Olson continues to fight for the right use of the word “Evangelical.” He posts regularly on this topic, and while the themes are becoming standard for him, each post adds a nuance or two that fill out this war for words that matter. Here is his latest.
I am more conservative than Olson and would draw lines a bit more severe. He does his best to include others until they effectively rule themselves out, pushing him to make the call. I do not have to be pushed as much as he does. I am willing to call the game earlier on account of darkness.
I will never forget the first time I heard Jerry Falwell being called an Evangelical. I thought, and still think, Falwell fit best into the Fundamentalist mode. But all of a sudden Falwell and I were classed together. I had exerted a good amount of effort to escape Fundamentalism and now, magically, they caught up with me and made me theirs – according to the press. And now the guy on the street hardly makes a distinction between Falwell and me. This is a burden too heavy to bear!!
If you forced me to choose between theological liberalism and Fundamentalism, then I am a Fundamentalist. However, that is not the choice available to me. I can stand between, and I do. Thus, liberals think I am a Fundamentalist and my Fundamentalist friends think I am mostly a liberal. I am okay with that. What I can’t abide is being forced into the Fundamentalist camp.
The chief concern I have about Fundamentalism has more to do with their trajectory than with any specific belief. They show themselves unwilling and maybe incapable of seeing “Christ in culture,” to use Reinhold Niebuhr’s classification. Their rejection of the power of common grace to keep us human and reveal aspects of God’s character is for me their chief short falling. In this rejection they are too quick to draw very thick lines between the church and the world and culture where the lines should be thinner and maybe even dotted. Thus, they create sects and subcultures that become cages, dark holes from which no light can escape.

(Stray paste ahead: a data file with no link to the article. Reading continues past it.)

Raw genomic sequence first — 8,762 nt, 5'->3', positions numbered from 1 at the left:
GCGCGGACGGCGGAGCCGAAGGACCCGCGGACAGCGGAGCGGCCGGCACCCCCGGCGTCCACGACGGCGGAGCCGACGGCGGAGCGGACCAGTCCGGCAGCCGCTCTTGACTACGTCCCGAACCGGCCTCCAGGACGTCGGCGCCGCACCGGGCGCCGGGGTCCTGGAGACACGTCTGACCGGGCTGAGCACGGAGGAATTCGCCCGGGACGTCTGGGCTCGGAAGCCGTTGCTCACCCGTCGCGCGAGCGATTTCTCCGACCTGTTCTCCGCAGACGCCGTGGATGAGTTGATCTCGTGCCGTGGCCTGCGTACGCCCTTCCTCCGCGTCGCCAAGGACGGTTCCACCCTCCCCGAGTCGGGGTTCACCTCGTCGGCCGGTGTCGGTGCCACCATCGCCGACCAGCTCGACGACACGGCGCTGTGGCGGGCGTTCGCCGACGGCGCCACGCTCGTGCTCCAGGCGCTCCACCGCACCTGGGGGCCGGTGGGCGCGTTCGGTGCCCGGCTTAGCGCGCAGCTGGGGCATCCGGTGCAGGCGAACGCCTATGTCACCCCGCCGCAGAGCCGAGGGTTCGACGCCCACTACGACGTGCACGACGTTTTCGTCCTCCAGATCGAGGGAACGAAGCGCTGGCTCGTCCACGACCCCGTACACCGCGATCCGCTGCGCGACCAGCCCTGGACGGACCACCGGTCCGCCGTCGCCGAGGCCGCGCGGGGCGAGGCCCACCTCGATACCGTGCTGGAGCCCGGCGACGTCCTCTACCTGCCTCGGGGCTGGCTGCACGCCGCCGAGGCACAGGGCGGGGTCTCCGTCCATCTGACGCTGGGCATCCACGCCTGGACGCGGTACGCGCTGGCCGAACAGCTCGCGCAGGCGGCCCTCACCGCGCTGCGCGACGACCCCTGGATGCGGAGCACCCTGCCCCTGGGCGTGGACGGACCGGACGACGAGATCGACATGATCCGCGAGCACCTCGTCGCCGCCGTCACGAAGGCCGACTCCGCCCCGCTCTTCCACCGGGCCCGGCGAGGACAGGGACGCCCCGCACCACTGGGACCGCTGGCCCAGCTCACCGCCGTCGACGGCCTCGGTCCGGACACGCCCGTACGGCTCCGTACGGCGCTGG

Not too long ago, now that I am in my retirement, I visited a fundamentalist church, if only to see for myself what it looked like some 50 years after I left it. But, at least in this one instance, there it was, unchanged and unmoved. Women wearing thongs was as big a deal as the coming AntiChrist. There was an unchastened dispensational premillennialism and a world bashing tone that drew battle lines where there were none to my way of thinking.
So the battle for the word Evangelical continues, if for no other reason than to rescue it from those who would turn it into a cultic anti-intellectualism.